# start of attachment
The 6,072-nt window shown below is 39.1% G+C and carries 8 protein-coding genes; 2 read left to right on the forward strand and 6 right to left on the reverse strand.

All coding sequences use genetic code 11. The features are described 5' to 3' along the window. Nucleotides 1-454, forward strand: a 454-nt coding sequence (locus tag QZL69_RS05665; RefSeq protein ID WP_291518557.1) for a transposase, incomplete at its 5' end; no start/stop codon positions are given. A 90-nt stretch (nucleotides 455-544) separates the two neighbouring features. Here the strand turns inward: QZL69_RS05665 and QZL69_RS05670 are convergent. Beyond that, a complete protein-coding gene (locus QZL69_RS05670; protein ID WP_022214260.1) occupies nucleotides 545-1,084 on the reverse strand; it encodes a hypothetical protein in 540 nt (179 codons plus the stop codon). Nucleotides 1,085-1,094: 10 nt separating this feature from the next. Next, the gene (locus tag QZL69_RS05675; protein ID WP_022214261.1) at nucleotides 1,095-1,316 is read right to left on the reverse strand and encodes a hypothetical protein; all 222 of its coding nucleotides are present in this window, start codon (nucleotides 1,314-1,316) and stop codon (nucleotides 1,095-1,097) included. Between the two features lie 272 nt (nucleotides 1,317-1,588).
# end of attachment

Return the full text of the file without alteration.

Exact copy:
The 6,072-nt window shown below is 39.1% G+C and carries 8 protein-coding genes; 2 read left to right on the forward strand and 6 right to left on the reverse strand.

All coding sequences use genetic code 11. The features are described 5' to 3' along the window. Nucleotides 1-454, forward strand: a 454-nt coding sequence (locus tag QZL69_RS05665; RefSeq protein ID WP_291518557.1) for a transposase, incomplete at its 5' end; no start/stop codon positions are given. A 90-nt stretch (nucleotides 455-544) separates the two neighbouring features. Here the strand turns inward: QZL69_RS05665 and QZL69_RS05670 are convergent. Beyond that, a complete protein-coding gene (locus QZL69_RS05670; protein ID WP_022214260.1) occupies nucleotides 545-1,084 on the reverse strand; it encodes a hypothetical protein in 540 nt (179 codons plus the stop codon). Nucleotides 1,085-1,094: 10 nt separating this feature from the next. Next, the gene (locus tag QZL69_RS05675; protein ID WP_022214261.1) at nucleotides 1,095-1,316 is read right to left on the reverse strand and encodes a hypothetical protein; all 222 of its coding nucleotides are present in this window, start codon (nucleotides 1,314-1,316) and stop codon (nucleotides 1,095-1,097) included. Between the two features lie 272 nt (nucleotides 1,317-1,588).